By Suleiman Jabali
Betty Hamisha is one of the fast rising musicians. Her latest single Wasi Wasi has been received very well and has been viral on social media. Our reporter Suleiman Jabali caught up with her and wanted to know more about her:
Who is Betty Hamisha? Is Hamisha your real name ama ni jina la Kisanii?
My official name is Elizabeth Muthoni but people call me Betty Hamisha. Hamisha is an artistic name or jina la kibiashara as Kenyans love it. Betty is a humble Kenyan lady born of two Kikuyu parents from Maragwa, Central Kenya. She moved to the United States where she currently lives.
Tell us something about you musical journey. When did you discover you have a talent in singing?
I have loved music since I was young but I never imagined one day I’ll be a musician. While in primary school, my mother realized that I was listening to too much music. She used to switch off radio to bar me from listening to music. She did not know I had a talent in music. Like any other parent, she wanted me to concentrate on my studies. Had she discovered earlier that music was my calling, and supported me, maybe I would be a renowned musician now. I remember one day after finishing school, a friend of mine invited me for a talk show where I had to sing a little. That is when my talent in singing was detected. The directors told me I have powerful vocals.
Tell us about your first songs:
Basically I started doing professional singing last year March 2020. I thought about it when I was driving to work. I stopped for 15 minutes and composed my first song Achana naye followed by Kikuyu songs Ningwedete, Wi Wakwa, Ningwetereera and now my latest hit song Wasi Wasi that has been received very well. I sing in both Gikuyu and Swahili.
Tell us about the latest hit Wasi wasi:
Oh yes. Wasi wasi is a song that I collabod with a Tanzanian Musician called Bexy who lives in Dae es Salaam. I this song, Bexy and I shared the idea and just like that, Wasi wasi was produced.
Bexy is a great guy whom I enjoy working with. Wasi wasi is a song based on the realities of life that went experienced everyday. Most of my songs are based on real life experiences. For Wasi Wasi, I did not know it to be received well but thank God, it is the best so far. People love it.
You said Bexy lives in Tanzania and Betty lives in the US. How did you guys manage to shoot your video that it came out very well:
Well, you are right; the Wasi Wasi video was shot in Dar Es Salaam and US but was edited by my producer who is here in the US. Bexy had his script and I had mine. I recorded the vocals here and sent them to TZ to our local producer to mix them with bexy’s.
How do you normally produce your music:
That is an interesting question. Normally, I temporarily record my vocals here in the US then send it to my producer back in Kenya for mixing and mastering. If it is a collabo, I do it from here and my collaborator does it from the other end then we send the content to our respective producers in Nairobi and US. video is edited in the US while vocals are done in Nairobi or Dar es Alam. The reason why vocals are locally mastered is because producers know the language hence putting everything in order. But I can tell you it is hectic managing music, work and family here in the US. You know how hard one has to work in the US to make ends meet.
Are you looking to collabo with any particular popular artiste?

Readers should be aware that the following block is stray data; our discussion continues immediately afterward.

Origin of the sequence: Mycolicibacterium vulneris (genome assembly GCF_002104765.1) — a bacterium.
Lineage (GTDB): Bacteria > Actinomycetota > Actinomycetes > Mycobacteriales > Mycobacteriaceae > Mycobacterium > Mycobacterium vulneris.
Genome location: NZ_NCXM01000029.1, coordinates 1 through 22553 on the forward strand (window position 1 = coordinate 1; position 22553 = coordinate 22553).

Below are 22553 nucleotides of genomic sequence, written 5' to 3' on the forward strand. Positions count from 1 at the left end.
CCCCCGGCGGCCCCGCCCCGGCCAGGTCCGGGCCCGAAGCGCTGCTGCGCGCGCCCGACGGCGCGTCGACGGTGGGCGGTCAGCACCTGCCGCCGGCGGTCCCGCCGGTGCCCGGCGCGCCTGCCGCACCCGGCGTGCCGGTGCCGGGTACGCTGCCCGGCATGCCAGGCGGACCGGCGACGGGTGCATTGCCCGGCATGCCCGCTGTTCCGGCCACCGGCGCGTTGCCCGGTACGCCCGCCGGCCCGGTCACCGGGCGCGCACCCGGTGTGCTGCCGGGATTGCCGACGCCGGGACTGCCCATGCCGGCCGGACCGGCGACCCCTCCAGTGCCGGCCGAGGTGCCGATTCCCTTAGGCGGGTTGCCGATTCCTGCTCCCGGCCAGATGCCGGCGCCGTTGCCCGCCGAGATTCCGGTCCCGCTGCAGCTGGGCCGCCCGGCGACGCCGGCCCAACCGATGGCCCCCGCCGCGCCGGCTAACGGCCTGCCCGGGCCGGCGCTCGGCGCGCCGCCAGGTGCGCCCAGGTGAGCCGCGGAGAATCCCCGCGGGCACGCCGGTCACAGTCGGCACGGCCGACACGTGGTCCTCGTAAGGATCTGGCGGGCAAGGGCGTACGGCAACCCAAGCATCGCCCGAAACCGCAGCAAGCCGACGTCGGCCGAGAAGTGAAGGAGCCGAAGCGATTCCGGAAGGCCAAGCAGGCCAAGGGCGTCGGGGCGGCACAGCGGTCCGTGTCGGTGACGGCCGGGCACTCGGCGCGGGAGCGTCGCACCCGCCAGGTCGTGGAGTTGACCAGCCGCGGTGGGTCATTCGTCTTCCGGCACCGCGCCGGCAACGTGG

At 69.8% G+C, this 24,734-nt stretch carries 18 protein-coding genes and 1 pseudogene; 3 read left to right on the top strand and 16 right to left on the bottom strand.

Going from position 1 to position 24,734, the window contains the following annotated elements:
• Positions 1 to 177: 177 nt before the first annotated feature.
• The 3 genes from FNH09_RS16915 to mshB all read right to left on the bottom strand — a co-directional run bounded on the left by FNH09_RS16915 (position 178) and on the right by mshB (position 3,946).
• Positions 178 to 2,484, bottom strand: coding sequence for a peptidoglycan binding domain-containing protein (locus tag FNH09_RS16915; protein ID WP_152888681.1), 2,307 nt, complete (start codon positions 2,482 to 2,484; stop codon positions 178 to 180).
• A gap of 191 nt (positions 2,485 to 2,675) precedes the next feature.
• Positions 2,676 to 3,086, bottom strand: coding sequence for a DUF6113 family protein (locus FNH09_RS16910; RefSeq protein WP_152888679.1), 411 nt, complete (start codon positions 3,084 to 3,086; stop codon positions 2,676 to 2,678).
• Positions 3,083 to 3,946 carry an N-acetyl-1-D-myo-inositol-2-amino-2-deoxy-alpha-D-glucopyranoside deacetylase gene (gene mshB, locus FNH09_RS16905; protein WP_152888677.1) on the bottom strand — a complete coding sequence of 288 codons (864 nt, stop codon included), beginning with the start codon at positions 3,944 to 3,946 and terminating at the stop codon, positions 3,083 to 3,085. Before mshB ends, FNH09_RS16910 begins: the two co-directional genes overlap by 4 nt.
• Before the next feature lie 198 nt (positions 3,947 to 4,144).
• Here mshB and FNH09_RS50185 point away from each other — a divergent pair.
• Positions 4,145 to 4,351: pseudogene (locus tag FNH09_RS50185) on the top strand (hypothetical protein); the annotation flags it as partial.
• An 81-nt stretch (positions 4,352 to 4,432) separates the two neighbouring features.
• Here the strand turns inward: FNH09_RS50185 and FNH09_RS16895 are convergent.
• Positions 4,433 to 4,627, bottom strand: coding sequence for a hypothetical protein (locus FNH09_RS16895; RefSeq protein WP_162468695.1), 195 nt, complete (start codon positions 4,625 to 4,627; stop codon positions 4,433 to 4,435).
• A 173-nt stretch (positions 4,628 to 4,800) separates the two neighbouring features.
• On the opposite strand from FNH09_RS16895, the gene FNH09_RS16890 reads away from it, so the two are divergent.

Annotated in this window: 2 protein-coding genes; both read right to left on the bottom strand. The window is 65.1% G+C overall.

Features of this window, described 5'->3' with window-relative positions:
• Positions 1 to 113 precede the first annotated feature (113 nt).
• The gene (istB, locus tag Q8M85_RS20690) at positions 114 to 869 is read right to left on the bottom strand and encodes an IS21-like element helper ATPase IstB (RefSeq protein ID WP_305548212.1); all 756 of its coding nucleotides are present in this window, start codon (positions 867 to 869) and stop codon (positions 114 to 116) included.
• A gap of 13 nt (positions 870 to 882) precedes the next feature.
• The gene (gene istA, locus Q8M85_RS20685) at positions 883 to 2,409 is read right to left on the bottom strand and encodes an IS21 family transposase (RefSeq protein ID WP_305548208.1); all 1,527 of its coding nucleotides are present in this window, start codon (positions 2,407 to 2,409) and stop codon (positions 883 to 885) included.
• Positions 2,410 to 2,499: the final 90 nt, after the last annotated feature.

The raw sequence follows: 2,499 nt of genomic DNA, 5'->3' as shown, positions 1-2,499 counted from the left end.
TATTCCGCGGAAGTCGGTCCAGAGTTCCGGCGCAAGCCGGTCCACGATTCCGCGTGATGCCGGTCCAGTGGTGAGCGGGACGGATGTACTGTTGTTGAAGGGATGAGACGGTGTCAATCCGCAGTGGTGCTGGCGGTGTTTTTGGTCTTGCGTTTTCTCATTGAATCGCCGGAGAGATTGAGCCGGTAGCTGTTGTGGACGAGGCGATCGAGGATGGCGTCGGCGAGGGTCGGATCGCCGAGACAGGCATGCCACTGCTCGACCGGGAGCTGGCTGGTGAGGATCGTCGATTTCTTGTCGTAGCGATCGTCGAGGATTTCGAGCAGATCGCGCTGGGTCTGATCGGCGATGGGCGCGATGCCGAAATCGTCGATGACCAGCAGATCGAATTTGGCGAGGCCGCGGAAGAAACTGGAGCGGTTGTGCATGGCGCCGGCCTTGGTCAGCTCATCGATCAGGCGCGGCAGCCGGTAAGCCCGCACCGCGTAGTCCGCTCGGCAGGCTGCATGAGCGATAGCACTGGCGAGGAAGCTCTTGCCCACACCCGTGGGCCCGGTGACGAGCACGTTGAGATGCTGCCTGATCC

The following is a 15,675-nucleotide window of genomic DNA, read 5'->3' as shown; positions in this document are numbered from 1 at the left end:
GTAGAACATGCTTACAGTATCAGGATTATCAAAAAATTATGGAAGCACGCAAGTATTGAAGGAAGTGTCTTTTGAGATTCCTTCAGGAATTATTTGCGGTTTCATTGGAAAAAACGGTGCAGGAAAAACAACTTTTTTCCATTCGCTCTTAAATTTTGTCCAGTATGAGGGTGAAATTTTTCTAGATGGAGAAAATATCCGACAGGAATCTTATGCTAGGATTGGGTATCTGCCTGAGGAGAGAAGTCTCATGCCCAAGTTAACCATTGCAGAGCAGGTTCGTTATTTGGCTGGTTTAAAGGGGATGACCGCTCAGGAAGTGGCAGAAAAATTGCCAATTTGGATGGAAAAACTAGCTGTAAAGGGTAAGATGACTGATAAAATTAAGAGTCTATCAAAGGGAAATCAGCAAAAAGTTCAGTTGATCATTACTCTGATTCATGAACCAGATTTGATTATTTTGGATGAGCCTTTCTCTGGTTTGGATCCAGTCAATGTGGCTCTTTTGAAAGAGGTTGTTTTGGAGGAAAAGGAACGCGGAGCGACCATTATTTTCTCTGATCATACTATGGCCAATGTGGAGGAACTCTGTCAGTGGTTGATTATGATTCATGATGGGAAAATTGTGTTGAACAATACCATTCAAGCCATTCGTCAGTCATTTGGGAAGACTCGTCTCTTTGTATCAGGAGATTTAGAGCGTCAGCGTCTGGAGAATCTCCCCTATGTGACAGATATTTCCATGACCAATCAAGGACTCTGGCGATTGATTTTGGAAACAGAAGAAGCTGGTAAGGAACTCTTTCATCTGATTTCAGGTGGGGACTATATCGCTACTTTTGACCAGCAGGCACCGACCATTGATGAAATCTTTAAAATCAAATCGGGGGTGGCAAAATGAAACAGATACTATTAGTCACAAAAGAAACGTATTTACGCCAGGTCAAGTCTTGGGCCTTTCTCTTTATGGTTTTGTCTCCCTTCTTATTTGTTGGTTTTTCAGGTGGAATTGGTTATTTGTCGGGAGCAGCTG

Oh yes. In future if God allows, I am looking forward to work with Kikuyu artistes like Samido, Sarafina and Salim Junior. Other renowned East African Artists I look forward to work with include Akothee, Lady Jay Dee and Otile Brown. Any other artiste who is interested, I am an easy soul. I’ve already done collabos with local artistes like King Alfytin. Our song ‘Kwenye streets‘ narates the hardship of the youths in Kenya.
Tell us something about your personal life if you don’t mind:
Well, I’ll keep that private for now.
What are some of the challenges you face when it comes to market your music given that your audience is in the US? How do you reach your fans?
Indeed that is a problem. There are lots of challenges but at the moment I depend on social media to reach my fans. I have a page where my fans engage me and I also have a you tube channel where I post my music. Sincerely, I work extra hard to finance my music.
Are you planning to relocate back home in future if your musical career reaches its peak?
Hopefully if all goes well, I might go back home because I am planning to go back home and open a studio that will help nurture and support upcoming musicians. In my studio, young artises will record their first songs free of charge. I also want to found programs that promote youth empowerment and create awareness on domestic violence.
Finally, what message do you have to parents who discourage their kids from becoming musicians?
You see, when I was younger, I really loved music so much but my mother did not like it. In fact, when young I would save all my money to buy batteries for radio just to listen to music. My mum was unhappy. She wanted me to concentrate on my studies. I used to, and I still do love rhumba, reggae, R&B and Mugithi. If not for my mum, I would become a musician long time ago. Like I mentioned earlier, my mum used to switch off the radio so that I don’t listen to music. I wish she encouraged me. May be I would be a big artist now. I would like to advise parents to support their children’s talents. If your child expresses interest in music, support them. Who Knows, they might be the Diamonds and Size 8s of tomorrow.
Lastly, what do you have in store for your fans? Any new song coming soon?
Well, let that be a surprise. Something good is cooking but let it be a surprise for now.
Thank you Hamisha